Reviewer 2 was very supportive but reviewer 1 much less so: there appeared to be a real difference of interpretation regarding the impact of cell-penetrating peptides on the intracellular localisation of ingested nanoparticles. The reviewer also requested additional experiments that we could not easily do at this time and that we felt were unnecessary to support our main conclusions. The academic editor himself, Dr Pedro V. Baptista [more on PloS One editorial process here], was author on a paper which in some ways could be seen as conflicting with our results and interpretation. The response to the referees and editors took me a long time to write. It was submitted on the 29th of January. I share it below.

The paper was accepted on the 6th of February. I welcome this decision, not just because our paper gets published -this is of course also great news!-, but because it demonstrates that there is space for open scientific debate in the peer reviewed literature. For this, I am immensely grateful to Dr Baptista.

Response to the referees.

Dear Dr Pedro V. Baptista

On behalf of my co-authors, I would like to thank you for handling our article and to thank the reviewers for their careful reading and for their comments.

Reviewer 2 notes that the context of our ms is the existence of conflicting reports on the effect of TAT and HA2 on intracellular fate of nanoparticles. Indeed, some articles have reported efficient access to the cytosol, while other studies indicate that most particles remain confined in endosomal compartments. Our own experiments are in line with this second group of articles. Reviewer 2 notes that “the study is well designed and executed and the results are interpreted appropriately”. Reviewer 2 supports publication in its current form.

Reviewer 1 has concerns about novelty. Reviewer 1 also suggests that we should add three references. These fall in the first category mentioned above, i.e. articles that support the notion that TAT enables access to the cytosol. It is of course appropriate that we should cite studies from both groups of articles. One of the three, […], was in fact already cited. We have now added the other two, i.e.: […]

Experiments related to this topic have led to many articles in the past 10 years. However, the persistence of conflicting reports and the importance of the topic for many envisioned applications require new insights. This we have provided through the use of imaging modalities that provide information across different scales: electron microscopy measures what occurs to a few nanoparticles in a very small part of the cell; photothermal microscopy measures what happens to the bulk of nanoparticles across a large part of the cell. This combination is thus uniquely able to address, in at least one cell type and a particular formulation of nanoparticle, the fate of TAT-functionalised nanoparticles after they bind to the cell surface.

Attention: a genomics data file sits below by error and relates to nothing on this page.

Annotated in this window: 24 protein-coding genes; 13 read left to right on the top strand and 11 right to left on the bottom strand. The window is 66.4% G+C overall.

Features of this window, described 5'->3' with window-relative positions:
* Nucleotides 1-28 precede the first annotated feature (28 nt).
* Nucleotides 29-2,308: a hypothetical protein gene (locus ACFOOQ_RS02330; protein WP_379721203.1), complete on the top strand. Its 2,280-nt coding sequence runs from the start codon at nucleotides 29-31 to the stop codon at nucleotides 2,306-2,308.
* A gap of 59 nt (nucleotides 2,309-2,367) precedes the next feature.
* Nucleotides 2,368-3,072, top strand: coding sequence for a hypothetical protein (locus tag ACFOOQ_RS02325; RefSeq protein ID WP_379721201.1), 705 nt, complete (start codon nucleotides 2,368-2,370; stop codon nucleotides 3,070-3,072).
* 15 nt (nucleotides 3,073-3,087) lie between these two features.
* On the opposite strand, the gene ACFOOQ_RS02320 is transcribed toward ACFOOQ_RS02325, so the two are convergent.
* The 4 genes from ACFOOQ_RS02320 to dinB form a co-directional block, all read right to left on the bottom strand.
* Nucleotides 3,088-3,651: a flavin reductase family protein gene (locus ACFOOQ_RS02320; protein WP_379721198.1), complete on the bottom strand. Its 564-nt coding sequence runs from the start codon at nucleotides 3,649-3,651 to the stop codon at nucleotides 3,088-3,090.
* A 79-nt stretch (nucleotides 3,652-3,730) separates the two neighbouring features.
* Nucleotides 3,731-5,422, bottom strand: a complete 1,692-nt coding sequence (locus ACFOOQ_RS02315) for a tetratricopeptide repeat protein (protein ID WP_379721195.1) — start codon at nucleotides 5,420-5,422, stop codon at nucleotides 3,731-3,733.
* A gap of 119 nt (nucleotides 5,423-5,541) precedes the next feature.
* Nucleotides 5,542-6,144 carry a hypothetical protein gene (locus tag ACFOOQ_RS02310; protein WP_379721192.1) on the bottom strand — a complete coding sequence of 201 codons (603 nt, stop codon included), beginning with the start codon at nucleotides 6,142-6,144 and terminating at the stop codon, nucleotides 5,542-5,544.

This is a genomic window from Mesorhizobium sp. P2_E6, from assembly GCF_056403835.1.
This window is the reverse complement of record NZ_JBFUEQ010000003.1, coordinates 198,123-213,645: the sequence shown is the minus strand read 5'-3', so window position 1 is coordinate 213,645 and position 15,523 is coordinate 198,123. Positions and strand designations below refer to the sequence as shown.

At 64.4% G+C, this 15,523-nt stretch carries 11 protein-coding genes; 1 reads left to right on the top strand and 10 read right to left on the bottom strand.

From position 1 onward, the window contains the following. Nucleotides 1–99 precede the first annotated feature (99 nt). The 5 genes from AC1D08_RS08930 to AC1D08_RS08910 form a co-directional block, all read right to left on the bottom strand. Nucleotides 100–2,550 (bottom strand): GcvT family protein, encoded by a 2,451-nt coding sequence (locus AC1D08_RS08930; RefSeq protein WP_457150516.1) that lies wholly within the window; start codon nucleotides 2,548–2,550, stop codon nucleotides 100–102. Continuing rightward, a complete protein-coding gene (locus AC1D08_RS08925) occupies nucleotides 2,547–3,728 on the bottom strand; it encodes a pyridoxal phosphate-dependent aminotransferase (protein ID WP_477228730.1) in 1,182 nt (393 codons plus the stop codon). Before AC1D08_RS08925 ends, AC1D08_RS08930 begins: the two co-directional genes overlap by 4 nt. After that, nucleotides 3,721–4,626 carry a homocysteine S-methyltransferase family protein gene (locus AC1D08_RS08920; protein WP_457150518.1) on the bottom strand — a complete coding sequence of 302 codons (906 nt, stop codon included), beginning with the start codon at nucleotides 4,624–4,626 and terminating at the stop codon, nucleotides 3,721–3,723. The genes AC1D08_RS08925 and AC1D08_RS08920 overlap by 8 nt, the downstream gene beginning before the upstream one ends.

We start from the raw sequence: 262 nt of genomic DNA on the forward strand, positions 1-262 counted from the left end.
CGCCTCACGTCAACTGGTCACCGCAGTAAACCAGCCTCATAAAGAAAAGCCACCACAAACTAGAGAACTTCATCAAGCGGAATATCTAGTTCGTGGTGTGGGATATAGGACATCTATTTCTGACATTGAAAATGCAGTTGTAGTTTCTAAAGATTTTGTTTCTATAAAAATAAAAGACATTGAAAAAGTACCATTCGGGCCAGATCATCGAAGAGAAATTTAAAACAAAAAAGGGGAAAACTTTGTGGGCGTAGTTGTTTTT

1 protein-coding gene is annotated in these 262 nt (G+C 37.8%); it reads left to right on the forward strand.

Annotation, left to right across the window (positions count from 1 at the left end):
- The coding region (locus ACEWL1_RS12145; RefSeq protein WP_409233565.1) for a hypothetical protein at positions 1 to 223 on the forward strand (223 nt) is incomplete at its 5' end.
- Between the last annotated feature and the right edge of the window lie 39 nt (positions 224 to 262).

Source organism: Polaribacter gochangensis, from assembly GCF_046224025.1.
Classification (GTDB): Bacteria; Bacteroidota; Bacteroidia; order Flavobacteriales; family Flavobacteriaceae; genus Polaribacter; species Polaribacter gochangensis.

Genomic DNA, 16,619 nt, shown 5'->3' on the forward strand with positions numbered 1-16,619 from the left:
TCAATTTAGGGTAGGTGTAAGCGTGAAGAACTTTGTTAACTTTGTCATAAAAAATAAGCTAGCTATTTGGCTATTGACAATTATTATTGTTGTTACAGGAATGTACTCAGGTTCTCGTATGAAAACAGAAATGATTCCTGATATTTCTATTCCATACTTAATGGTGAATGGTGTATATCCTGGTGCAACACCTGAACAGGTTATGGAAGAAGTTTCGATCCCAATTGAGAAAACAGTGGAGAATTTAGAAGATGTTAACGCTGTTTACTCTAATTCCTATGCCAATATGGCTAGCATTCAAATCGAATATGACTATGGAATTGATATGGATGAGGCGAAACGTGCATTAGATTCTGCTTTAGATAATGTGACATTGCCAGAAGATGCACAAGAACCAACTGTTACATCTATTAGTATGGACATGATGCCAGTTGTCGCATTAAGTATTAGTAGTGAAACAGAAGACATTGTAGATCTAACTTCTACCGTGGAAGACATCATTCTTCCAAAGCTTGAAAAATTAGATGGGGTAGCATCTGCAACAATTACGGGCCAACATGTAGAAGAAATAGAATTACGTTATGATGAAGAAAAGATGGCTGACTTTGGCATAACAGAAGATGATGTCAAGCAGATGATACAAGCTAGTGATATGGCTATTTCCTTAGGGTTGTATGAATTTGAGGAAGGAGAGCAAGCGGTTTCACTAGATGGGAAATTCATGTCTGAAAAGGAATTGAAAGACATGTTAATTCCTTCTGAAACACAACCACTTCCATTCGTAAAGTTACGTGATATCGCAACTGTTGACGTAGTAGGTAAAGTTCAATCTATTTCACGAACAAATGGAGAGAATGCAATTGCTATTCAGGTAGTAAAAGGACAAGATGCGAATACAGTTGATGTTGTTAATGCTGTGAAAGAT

Below we respond to the detailed queries of reviewer 1 and trust that the manuscript now meets the standards required for publication in PLOS One.

Dr Raphaël Lévy,

Detailed response to reviewer 1 queries:
• Novelty. Our article is a significant piece of work that adds useful information towards understanding and clarifying the impact of cell penetrating peptides on intracellular localisation of nanoparticles. The work is novel because it builds on a new imaging methodology that directly images the nanoparticle cores (as opposed to an attached fluorescent molecule) and gives a better overview of an entire cell than just electron microscopy. It is also novel because our peptide self-assembled monolayer approach enables us to do systematic variations of the surface chemistry of the nanoconjugates.
• “To include as a new figure, the extinction spectra of all the nanoconjugates as well as all the scattering spectra […]”. The reviewer is right that extinction spectra are very useful to characterise functionalisation and colloidal stability. We have added the requested figure as Fig. S0. For the conjugates used in Fig. 1, the formation of the self-assembled monolayers results in a minimal shift of the plasmon band of ~1-3 nm. This shift is small compared to the width of the plasmon peak. Because photothermal microscopy relies on absorption at the wavelength of our heating laser which matches the position of the maximal absorbance, differences due to a 1-3 nm plasmon shift are negligible. Interestingly, particles presenting a higher percentage of TAT in their monolayer do show a larger plasmon shift indicative of aggregation. We have modified the paragraph on the formation of the SAMs as follows: “Formation of the monolayer was immediately visible because of the increased colloidal stability and of a small red shift of the nanoparticles plasmon band (Fig. S0). Higher proportions of TAT in the monolayer resulted in nanoparticle aggregation and therefore were not used for further studies (Fig. S0).”